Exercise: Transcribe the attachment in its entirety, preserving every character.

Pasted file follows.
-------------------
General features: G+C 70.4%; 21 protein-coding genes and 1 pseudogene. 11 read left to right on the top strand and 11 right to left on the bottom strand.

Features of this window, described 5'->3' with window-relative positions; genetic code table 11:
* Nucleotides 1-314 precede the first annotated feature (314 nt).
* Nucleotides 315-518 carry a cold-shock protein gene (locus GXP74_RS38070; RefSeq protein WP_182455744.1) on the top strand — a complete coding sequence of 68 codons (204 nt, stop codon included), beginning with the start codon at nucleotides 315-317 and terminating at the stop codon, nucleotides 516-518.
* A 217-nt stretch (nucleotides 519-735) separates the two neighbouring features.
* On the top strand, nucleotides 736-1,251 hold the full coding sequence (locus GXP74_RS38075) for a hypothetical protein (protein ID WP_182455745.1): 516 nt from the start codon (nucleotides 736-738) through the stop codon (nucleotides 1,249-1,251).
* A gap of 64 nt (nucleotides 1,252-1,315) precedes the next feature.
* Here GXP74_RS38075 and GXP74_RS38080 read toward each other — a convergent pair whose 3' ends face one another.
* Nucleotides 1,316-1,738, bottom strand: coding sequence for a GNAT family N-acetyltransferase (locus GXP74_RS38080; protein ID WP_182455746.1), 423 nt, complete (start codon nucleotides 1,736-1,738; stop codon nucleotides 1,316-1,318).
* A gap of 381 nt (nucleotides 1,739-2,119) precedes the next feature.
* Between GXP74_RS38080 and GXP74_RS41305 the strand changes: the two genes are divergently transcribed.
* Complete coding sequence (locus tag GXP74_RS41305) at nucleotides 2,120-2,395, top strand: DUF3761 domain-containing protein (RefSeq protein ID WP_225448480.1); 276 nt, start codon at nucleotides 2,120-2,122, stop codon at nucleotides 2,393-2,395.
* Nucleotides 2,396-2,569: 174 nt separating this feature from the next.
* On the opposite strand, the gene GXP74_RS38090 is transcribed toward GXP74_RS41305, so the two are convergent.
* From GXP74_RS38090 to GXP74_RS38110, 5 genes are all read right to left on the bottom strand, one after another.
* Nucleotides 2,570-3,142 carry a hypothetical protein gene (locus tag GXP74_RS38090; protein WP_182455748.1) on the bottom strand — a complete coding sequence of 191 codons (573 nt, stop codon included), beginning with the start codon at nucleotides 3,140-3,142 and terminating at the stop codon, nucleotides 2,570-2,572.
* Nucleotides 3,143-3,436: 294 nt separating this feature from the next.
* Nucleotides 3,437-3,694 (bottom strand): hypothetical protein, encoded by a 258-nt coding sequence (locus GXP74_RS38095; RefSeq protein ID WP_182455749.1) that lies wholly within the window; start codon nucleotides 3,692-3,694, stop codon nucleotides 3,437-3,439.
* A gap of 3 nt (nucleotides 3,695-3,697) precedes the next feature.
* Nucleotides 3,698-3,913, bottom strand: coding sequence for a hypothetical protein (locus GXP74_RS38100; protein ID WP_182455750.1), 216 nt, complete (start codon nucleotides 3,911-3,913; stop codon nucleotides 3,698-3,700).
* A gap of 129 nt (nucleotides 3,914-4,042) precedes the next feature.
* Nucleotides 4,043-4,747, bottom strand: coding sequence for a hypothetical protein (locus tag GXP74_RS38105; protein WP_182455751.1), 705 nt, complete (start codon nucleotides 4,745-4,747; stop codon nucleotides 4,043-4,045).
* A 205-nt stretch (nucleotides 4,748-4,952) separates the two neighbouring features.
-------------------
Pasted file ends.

General features: G+C 70.4%; 21 protein-coding genes and 1 pseudogene. 11 read left to right on the top strand and 11 right to left on the bottom strand.

Features of this window, described 5'->3' with window-relative positions; genetic code table 11:
* Nucleotides 1-314 precede the first annotated feature (314 nt).
* Nucleotides 315-518 carry a cold-shock protein gene (locus GXP74_RS38070; RefSeq protein WP_182455744.1) on the top strand — a complete coding sequence of 68 codons (204 nt, stop codon included), beginning with the start codon at nucleotides 315-317 and terminating at the stop codon, nucleotides 516-518.
* A 217-nt stretch (nucleotides 519-735) separates the two neighbouring features.
* On the top strand, nucleotides 736-1,251 hold the full coding sequence (locus GXP74_RS38075) for a hypothetical protein (protein ID WP_182455745.1): 516 nt from the start codon (nucleotides 736-738) through the stop codon (nucleotides 1,249-1,251).
* A gap of 64 nt (nucleotides 1,252-1,315) precedes the next feature.
* Here GXP74_RS38075 and GXP74_RS38080 read toward each other — a convergent pair whose 3' ends face one another.
* Nucleotides 1,316-1,738, bottom strand: coding sequence for a GNAT family N-acetyltransferase (locus GXP74_RS38080; protein ID WP_182455746.1), 423 nt, complete (start codon nucleotides 1,736-1,738; stop codon nucleotides 1,316-1,318).
* A gap of 381 nt (nucleotides 1,739-2,119) precedes the next feature.
* Between GXP74_RS38080 and GXP74_RS41305 the strand changes: the two genes are divergently transcribed.
* Complete coding sequence (locus tag GXP74_RS41305) at nucleotides 2,120-2,395, top strand: DUF3761 domain-containing protein (RefSeq protein ID WP_225448480.1); 276 nt, start codon at nucleotides 2,120-2,122, stop codon at nucleotides 2,393-2,395.
* Nucleotides 2,396-2,569: 174 nt separating this feature from the next.
* On the opposite strand, the gene GXP74_RS38090 is transcribed toward GXP74_RS41305, so the two are convergent.
* From GXP74_RS38090 to GXP74_RS38110, 5 genes are all read right to left on the bottom strand, one after another.
* Nucleotides 2,570-3,142 carry a hypothetical protein gene (locus tag GXP74_RS38090; protein WP_182455748.1) on the bottom strand — a complete coding sequence of 191 codons (573 nt, stop codon included), beginning with the start codon at nucleotides 3,140-3,142 and terminating at the stop codon, nucleotides 2,570-2,572.
* Nucleotides 3,143-3,436: 294 nt separating this feature from the next.
* Nucleotides 3,437-3,694 (bottom strand): hypothetical protein, encoded by a 258-nt coding sequence (locus GXP74_RS38095; RefSeq protein ID WP_182455749.1) that lies wholly within the window; start codon nucleotides 3,692-3,694, stop codon nucleotides 3,437-3,439.
* A gap of 3 nt (nucleotides 3,695-3,697) precedes the next feature.
* Nucleotides 3,698-3,913, bottom strand: coding sequence for a hypothetical protein (locus GXP74_RS38100; protein ID WP_182455750.1), 216 nt, complete (start codon nucleotides 3,911-3,913; stop codon nucleotides 3,698-3,700).
* A gap of 129 nt (nucleotides 3,914-4,042) precedes the next feature.
* Nucleotides 4,043-4,747, bottom strand: coding sequence for a hypothetical protein (locus tag GXP74_RS38105; protein WP_182455751.1), 705 nt, complete (start codon nucleotides 4,745-4,747; stop codon nucleotides 4,043-4,045).
* A 205-nt stretch (nucleotides 4,748-4,952) separates the two neighbouring features.